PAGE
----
Which of these solutions is more space efficient?
If you assume 5.0 watts (peak) per square foot for thin film photovoltaic, you end up requiring 4.6 acres per peak megawatt-hour (MWp), about the same as Nevada Solar One’s solar thermal farm (4.7 acres per MWp). Thin film PV panels now have a factory cost of about $1.00 per watt, which is quite cost competitive with solar thermal. Remember there isn’t nearly as much balance of plant with photovoltaic. With solar thermal, the solar field is just the beginning – you need the heat concentrators, the boiler, the turbine, and the condensing loop.
While Ausra and others have designs somewhat more space efficient than Nevada Solar One (Ausra’s proposed Carrizo plant will only require about 3.6 acres per MWp), more efficient PVs require far less space. A high-end PV will generate 20 watts per square foot (peak), which equates to 1.15 acres per MWp. Needless to say the costs per watt for these higher efficiency PV panels are 2-3x the costs for the thin film panels – at least at present, polysilicon may decline in price, and who can say how the electrical input required to bake monocrystaline PV is costed? Also, we don’t have good history yet on the longevity of thin film PV.
Which of these systems delivers lower lifetime costs per kWh?
The costs for photovoltaic solutions are better documented, although utility scale photovoltaic installations are just beginning to be implemented. The most significant variable isn’t peak output, which is somewhat easier to calculate, but kilowatt-hour output per year. Variables affecting this yield, of course, are the latitude and the weather conditions at each site. Notwithstanding the fact that some latitudes are cloudier than others, in the higher latitudes, say beyond 50 degrees north, you can multiply your peak hourly output by about 1,200 to get your yearly output. If you have an array that delivers 1.0 kilowatts in full sun, then that array will deliver about 1,200 kWh per year. In the temperate latitudes, around 35 degrees north, that multiple increases to around 1,600, and in the tropics, it can get over 2,000x.
Another way to stretch the output of photovoltaic systems is to point them at the sun, the same way solar thermal mirrors track the sun. This can increase yields per collector area by 50-100%, more if optical concentrators are used, but this also increases costs.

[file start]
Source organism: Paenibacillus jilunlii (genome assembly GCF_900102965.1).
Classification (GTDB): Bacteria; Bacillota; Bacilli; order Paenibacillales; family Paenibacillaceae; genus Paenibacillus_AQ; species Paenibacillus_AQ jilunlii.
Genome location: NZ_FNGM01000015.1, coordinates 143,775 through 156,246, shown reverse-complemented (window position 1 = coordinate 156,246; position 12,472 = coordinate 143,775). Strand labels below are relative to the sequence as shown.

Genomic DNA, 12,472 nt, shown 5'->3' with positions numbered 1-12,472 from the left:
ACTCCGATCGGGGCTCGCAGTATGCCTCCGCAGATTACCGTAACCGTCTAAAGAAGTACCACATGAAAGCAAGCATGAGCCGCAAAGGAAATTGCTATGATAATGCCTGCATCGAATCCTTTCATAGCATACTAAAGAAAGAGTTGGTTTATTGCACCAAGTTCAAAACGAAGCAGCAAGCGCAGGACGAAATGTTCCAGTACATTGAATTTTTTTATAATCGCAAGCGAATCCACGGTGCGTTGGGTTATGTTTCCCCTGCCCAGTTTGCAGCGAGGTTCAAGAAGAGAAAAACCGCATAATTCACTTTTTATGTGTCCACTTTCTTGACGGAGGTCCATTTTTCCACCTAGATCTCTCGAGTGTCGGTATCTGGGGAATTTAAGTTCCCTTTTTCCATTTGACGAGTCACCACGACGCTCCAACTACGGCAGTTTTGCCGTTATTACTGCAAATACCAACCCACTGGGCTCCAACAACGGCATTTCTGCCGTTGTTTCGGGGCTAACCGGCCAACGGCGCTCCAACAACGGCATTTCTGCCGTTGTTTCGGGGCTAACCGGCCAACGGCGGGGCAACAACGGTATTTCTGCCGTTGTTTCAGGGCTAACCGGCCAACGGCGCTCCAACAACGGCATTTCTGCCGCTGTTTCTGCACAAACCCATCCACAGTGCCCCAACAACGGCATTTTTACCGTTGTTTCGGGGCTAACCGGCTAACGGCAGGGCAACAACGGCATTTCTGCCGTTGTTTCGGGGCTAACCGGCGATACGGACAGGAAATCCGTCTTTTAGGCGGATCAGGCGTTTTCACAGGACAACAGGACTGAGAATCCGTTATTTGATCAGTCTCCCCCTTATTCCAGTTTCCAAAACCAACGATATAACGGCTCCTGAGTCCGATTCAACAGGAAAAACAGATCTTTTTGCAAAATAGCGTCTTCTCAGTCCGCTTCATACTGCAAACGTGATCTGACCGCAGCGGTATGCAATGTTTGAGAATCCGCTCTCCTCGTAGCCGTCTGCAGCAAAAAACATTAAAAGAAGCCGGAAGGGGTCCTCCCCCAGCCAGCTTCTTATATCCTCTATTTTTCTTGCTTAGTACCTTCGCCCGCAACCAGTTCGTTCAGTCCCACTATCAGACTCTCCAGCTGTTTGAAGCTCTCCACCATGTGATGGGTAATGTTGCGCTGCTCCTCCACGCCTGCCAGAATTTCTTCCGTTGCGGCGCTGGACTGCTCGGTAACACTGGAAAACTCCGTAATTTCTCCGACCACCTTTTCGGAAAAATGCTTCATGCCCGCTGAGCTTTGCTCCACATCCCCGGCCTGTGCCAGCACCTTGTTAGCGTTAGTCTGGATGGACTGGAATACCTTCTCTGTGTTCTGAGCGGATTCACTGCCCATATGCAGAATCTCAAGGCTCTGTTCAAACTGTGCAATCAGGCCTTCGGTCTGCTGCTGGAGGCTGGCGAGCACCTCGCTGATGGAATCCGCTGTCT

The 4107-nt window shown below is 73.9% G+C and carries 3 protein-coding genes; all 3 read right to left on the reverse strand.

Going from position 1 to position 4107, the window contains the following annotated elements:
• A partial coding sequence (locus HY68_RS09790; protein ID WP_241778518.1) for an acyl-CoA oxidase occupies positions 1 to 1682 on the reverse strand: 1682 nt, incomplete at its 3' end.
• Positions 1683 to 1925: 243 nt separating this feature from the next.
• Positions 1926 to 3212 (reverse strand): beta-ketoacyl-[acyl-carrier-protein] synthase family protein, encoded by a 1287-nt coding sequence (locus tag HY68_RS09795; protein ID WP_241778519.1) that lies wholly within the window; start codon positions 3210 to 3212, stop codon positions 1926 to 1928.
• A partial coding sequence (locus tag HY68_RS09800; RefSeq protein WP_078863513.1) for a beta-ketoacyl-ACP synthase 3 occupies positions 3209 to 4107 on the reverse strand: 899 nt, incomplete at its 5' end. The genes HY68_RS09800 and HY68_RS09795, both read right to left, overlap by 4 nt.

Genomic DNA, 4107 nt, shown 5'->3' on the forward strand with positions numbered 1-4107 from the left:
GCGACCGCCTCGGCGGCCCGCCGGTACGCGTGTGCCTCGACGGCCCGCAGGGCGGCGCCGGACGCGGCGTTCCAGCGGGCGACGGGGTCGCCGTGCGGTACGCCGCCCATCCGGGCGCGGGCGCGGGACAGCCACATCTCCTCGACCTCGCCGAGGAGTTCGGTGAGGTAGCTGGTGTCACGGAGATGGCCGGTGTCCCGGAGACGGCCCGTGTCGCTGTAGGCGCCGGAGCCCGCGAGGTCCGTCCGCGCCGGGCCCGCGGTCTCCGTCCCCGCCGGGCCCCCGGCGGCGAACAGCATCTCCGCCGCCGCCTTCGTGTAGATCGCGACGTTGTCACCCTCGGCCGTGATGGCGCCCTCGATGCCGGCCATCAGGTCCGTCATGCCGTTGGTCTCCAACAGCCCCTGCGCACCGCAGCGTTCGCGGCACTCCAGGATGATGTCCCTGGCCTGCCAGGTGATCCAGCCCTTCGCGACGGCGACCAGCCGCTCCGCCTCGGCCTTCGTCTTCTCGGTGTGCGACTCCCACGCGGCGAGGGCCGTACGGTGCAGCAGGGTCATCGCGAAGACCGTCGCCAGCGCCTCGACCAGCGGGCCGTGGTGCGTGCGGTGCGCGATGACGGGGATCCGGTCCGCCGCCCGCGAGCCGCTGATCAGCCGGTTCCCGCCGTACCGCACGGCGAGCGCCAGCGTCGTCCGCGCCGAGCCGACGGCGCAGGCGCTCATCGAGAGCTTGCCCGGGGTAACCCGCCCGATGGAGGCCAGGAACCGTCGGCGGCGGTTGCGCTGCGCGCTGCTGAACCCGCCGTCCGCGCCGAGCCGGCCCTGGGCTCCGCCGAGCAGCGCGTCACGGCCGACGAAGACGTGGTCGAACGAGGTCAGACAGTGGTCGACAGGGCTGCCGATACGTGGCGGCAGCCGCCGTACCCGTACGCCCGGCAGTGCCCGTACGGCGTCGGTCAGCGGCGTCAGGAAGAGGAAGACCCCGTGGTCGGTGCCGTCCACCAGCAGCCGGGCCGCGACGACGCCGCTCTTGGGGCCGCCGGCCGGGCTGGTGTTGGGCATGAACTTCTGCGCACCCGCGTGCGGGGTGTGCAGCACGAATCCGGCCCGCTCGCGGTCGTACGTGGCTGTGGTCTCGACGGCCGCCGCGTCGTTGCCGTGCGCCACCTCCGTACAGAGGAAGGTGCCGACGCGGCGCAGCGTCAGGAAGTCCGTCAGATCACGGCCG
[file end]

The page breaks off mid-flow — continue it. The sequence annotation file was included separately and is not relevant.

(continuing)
Calculating costs per kilowatt-hour are also impacted by how long the system will last, and how much output will degrade each year. Solar thermal systems are more expensive to maintain, but can last 50 years or more. Monocrystaline photovoltaic systems only degrade about 0.5% per year, which means they still produce at around 80% of their original efficiency at age 25. But by age 50 their output will be significantly degraded. Nobody knows yet how long thin film arrays will last.
At this point it isn’t clear which systems are cheaper. Taking the total installation price divided by peak megawatt output to get a installation cost per 1.0 megawatt output (peak), is a cost that is easier to objectively calculate, To cite a recently commissioned solar thermal plant, Acciona’s Nevada Solar One plant cost a reported $260 million and will output 64 megawatts at peak, or about $4.1 million per megawatt. For an example of a utility scale thin film plant, Optisolar’s 40 megawatt Sarnia facility is reported to cost $300 million, or $7.5M per megawatt.
Getting to cost per kWh from peak output is not easy. Annual kWh yield is influenced by latitude, weather, and whether or not the array is tracking. Lifetime maintenance costs are a factor, and the life of the system and whether or not there is annual degradation are factors. At the end of the day, the solar thermal industry is claiming they can immediately deliver power for about $.12 per kWh, and they think they will eventually get that cost down to around $.07 per kWh. The thin film folks haven’t disclosed their costs – but with the incentives of feed-in tariffs this technology will continue to be developed.